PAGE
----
I got a question from a new friend, Fern Slack at the Missing Marble Blog (http://missingmarble.com/): She says:
“I got a great question this morning from a Facebook friend. He shoots with compound and crossbow, but is interested in learning Olympic Recurve, and asked for advice on how to choose a bow to start
“Fred, my husband has given a lot of thought to this question. We are not experts, but his input makes sense to me. Here is what he said: first, buy the best basic riser you can afford to begin. Put your “investment” money there. There is a good selection of mid-priced risers that have a lot of the same features as the chokingly expensive ones . . . which you shouldn’t buy unless you have decided to stick with it after practicing it awhile.
“Your first limbs should be cheap ones. You’ll want to start at a low draw weight in order to get your form right. Don’t let your pride push you to higher draw weights too fast. Start at 15 -20 lbs, and work your way up to 35 or 40 lbs slowly, making sure your form is not compromised by the extra weight along the way.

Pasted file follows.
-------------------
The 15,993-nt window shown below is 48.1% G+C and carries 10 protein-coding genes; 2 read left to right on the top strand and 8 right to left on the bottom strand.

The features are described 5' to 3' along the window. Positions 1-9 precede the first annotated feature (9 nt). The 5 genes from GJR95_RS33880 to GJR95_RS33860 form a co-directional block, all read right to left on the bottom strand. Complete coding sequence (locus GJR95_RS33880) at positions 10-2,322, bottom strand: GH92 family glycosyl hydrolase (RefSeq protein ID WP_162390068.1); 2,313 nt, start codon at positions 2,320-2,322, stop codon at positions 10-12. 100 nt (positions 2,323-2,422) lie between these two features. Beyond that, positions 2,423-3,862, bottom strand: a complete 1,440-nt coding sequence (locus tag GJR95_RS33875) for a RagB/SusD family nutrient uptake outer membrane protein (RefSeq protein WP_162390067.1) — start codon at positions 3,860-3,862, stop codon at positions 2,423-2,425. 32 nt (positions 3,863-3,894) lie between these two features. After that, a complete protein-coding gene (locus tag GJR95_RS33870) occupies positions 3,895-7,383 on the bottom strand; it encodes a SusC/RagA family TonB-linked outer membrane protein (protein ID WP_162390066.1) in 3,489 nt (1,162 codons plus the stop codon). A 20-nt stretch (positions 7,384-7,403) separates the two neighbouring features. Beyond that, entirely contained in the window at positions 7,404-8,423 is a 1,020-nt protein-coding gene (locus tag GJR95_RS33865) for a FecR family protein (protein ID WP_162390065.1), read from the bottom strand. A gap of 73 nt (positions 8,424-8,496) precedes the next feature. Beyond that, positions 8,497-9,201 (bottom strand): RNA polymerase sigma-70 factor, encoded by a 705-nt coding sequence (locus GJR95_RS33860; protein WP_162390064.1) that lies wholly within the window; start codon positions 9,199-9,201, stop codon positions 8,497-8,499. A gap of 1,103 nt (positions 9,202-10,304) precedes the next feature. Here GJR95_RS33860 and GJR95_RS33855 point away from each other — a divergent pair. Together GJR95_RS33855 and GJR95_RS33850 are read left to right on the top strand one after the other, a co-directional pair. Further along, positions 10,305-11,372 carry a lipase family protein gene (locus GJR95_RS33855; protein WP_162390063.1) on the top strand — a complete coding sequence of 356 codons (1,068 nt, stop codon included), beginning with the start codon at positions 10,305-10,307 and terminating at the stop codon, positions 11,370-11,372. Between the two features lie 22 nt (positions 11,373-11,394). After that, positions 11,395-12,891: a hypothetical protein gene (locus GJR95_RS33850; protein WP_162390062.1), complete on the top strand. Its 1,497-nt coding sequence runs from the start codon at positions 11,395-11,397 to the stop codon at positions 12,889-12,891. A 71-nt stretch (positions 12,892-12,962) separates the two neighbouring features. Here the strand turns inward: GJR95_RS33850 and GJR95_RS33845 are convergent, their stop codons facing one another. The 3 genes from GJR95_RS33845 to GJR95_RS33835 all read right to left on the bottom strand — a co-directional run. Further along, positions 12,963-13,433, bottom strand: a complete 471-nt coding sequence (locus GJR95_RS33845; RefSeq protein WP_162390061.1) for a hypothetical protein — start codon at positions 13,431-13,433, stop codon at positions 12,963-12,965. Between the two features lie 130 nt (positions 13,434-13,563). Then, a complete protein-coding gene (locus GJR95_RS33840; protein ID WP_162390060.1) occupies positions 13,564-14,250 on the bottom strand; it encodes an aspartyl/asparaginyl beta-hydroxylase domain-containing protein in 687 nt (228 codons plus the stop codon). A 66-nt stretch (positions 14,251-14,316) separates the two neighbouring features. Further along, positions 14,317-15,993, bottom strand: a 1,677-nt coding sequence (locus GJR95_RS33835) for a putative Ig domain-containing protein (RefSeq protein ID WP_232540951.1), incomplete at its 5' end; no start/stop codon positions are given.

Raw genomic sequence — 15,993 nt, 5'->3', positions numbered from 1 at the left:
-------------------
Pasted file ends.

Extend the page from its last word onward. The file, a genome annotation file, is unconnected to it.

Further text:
“So really cheap 15-20 lbs ones, because you are going to outgrow those fast.
“Once you get to goal weight, invest in better limbs.
“After that, consider a better riser. On the riser, consider the form factor of the grip heavily; go hold a bunch of different ones. Whatever form factor you train your hand to is one of the hardest things to change later.”
Okay, I am an expert and I consider this really good advice!
Here are some things I can add.
I suggest that the advice on grip shape are point on: most compound archers shoot with a low wrist grip, often off of the riser itself either by the design of the bow or by removing the grip. I suggest that if you are going to keep shooting compound (no reason not to unless you have a passion to go to the Olympics or World Championships in Olympic Recurve) your bow should have a low wrist grip (or low to medium wrist). You have already trained yourself to evaluate the feel of your bow “in hand” with such a grip so use that feel to inform your Olympic Recurve shooting.